Nintendo has found itself in the middle of a fresh controversy following the company's decision to offer pre-release access to the upcoming Wii U shooter Splatoon to Playboy. There's nothing pornographic going on in Playboy's coverage of the game, but that hasn't stopped criticism of the choice to grant editorial access. As Mike Williams of USgamer points out, the Splatoon/Playboy pairing isn't a marketing mistake. Acclaim offering money for defacing gravesites in the name of Shadowman: 2econd Coming is a mistake. Sony attempting to make PlayStation Portable ads go viral is a mistake. Electronic Arts staging a fake protest against Dante's Inferno is a mistake. Check out the full list of disgraces from the world of product promotion.
For its edgy God of War-style action game, Dante's Inferno, Electronic Arts had a genius promotional idea. It hired 20 people to stand outside of E3 2009 and fake a religious protest of the title. The fake Christian protesters held signs saying things like "Hell is not a Video Game" and "Trade in Your PlayStation for a PrayStation". It did strike attendees as odd that this religious group was protesting a game almost no one knew about, outside of those who saw the announcement trailer released a few months before E3, but no harm, no foul right?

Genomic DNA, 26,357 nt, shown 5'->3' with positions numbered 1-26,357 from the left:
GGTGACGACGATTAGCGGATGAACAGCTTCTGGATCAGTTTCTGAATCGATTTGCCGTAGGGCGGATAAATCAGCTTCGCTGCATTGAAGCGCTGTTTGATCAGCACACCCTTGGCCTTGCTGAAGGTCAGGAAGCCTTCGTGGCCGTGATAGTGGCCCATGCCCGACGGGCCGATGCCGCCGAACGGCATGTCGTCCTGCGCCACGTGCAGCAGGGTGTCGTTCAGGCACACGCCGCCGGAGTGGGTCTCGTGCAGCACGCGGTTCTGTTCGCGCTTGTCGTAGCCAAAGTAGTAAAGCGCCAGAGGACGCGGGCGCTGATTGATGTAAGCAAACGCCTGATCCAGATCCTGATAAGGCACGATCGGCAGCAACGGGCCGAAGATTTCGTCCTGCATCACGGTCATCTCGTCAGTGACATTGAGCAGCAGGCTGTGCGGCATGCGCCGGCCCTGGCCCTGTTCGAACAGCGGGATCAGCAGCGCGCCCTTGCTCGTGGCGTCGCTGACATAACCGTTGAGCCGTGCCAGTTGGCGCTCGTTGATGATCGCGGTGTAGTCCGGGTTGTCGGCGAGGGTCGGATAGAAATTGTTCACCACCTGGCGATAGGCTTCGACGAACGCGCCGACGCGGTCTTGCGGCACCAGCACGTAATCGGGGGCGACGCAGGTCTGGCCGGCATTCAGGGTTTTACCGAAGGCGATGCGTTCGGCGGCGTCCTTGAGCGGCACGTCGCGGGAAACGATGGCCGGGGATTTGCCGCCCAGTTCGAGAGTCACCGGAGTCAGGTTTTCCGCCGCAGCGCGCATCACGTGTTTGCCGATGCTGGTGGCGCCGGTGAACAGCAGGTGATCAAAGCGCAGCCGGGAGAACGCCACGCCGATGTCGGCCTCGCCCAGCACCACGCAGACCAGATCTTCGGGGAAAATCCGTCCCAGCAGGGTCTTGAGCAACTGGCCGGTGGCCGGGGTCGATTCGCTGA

Nope. Some actual Christians hated being held up as fake boogeymen to promote Dante's Inferno. One blogger outright called the stunt "anti-Christian". And it's not like it particularly helped the game's promotion at E3, the largest annual promotional event the game industry has. Just show the game and call it a day, folks.
There's a worse example of Dante's Inferno marketing stunts, sadly. This is the same game that sparked a contest at Comic-Con 2009 in which entrants were encouraged to "commit acts of lust with a booth babe" to win a date with a paid model. There's no stoop too low for some unscrupulous marketing firms out there especially if any exposure counts as good exposure in the end. After all, without these horrible campaigns, would we still talk about Dante's Inferno today? Although I enjoyed the game and found it a deeper experience than most others did, it wasn't exactly a topic I expected to raise today. Thanks to this marketing stunt years ago, we're having a discussion about it now. Points for effort on that one, I guess. As for Nintendo and Playboy, no matter you opinion on the Splatoon coverage, we're talking about that game now too. Even marketing stunts that backfire still achieve their overall goal of raising awareness in the end.